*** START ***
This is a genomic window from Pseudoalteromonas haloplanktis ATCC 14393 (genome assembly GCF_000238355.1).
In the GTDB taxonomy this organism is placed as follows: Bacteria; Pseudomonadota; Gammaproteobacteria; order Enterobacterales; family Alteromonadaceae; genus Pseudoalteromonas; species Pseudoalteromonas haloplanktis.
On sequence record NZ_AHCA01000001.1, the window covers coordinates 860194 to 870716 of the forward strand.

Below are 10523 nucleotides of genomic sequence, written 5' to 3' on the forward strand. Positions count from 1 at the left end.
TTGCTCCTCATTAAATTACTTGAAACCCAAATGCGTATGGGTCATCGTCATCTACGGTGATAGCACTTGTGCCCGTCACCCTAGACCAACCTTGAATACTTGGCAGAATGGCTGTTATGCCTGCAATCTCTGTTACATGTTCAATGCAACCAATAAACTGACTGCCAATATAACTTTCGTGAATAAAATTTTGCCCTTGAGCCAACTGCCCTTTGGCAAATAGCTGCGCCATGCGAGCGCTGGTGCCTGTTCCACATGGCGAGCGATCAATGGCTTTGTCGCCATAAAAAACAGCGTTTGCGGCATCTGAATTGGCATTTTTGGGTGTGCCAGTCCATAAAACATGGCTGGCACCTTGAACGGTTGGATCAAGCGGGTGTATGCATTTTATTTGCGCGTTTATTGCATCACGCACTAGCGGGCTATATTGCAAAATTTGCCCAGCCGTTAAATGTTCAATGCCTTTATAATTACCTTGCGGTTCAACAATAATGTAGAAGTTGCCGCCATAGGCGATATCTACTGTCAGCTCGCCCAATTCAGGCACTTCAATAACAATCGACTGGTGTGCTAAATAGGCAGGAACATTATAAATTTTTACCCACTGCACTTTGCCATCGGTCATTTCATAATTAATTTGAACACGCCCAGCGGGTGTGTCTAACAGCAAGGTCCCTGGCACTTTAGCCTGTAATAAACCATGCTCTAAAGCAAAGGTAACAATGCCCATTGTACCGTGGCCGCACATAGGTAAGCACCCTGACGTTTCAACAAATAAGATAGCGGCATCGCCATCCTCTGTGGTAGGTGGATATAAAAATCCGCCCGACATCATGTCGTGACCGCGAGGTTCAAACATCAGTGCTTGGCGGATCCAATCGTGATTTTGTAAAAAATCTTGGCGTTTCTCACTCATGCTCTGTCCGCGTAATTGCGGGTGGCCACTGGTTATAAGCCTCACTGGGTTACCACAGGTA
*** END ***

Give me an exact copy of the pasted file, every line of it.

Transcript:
This is a genomic window from Pseudoalteromonas haloplanktis ATCC 14393 (genome assembly GCF_000238355.1).
In the GTDB taxonomy this organism is placed as follows: Bacteria; Pseudomonadota; Gammaproteobacteria; order Enterobacterales; family Alteromonadaceae; genus Pseudoalteromonas; species Pseudoalteromonas haloplanktis.
On sequence record NZ_AHCA01000001.1, the window covers coordinates 860194 to 870716 of the forward strand.

Below are 10523 nucleotides of genomic sequence, written 5' to 3' on the forward strand. Positions count from 1 at the left end.
TTGCTCCTCATTAAATTACTTGAAACCCAAATGCGTATGGGTCATCGTCATCTACGGTGATAGCACTTGTGCCCGTCACCCTAGACCAACCTTGAATACTTGGCAGAATGGCTGTTATGCCTGCAATCTCTGTTACATGTTCAATGCAACCAATAAACTGACTGCCAATATAACTTTCGTGAATAAAATTTTGCCCTTGAGCCAACTGCCCTTTGGCAAATAGCTGCGCCATGCGAGCGCTGGTGCCTGTTCCACATGGCGAGCGATCAATGGCTTTGTCGCCATAAAAAACAGCGTTTGCGGCATCTGAATTGGCATTTTTGGGTGTGCCAGTCCATAAAACATGGCTGGCACCTTGAACGGTTGGATCAAGCGGGTGTATGCATTTTATTTGCGCGTTTATTGCATCACGCACTAGCGGGCTATATTGCAAAATTTGCCCAGCCGTTAAATGTTCAATGCCTTTATAATTACCTTGCGGTTCAACAATAATGTAGAAGTTGCCGCCATAGGCGATATCTACTGTCAGCTCGCCCAATTCAGGCACTTCAATAACAATCGACTGGTGTGCTAAATAGGCAGGAACATTATAAATTTTTACCCACTGCACTTTGCCATCGGTCATTTCATAATTAATTTGAACACGCCCAGCGGGTGTGTCTAACAGCAAGGTCCCTGGCACTTTAGCCTGTAATAAACCATGCTCTAAAGCAAAGGTAACAATGCCCATTGTACCGTGGCCGCACATAGGTAAGCACCCTGACGTTTCAACAAATAAGATAGCGGCATCGCCATCCTCTGTGGTAGGTGGATATAAAAATCCGCCCGACATCATGTCGTGACCGCGAGGTTCAAACATCAGTGCTTGGCGGATCCAATCGTGATTTTGTAAAAAATCTTGGCGTTTCTCACTCATGCTCTGTCCGCGTAATTGCGGGTGGCCACTGGTTATAAGCCTCACTGGGTTACCACAGGTA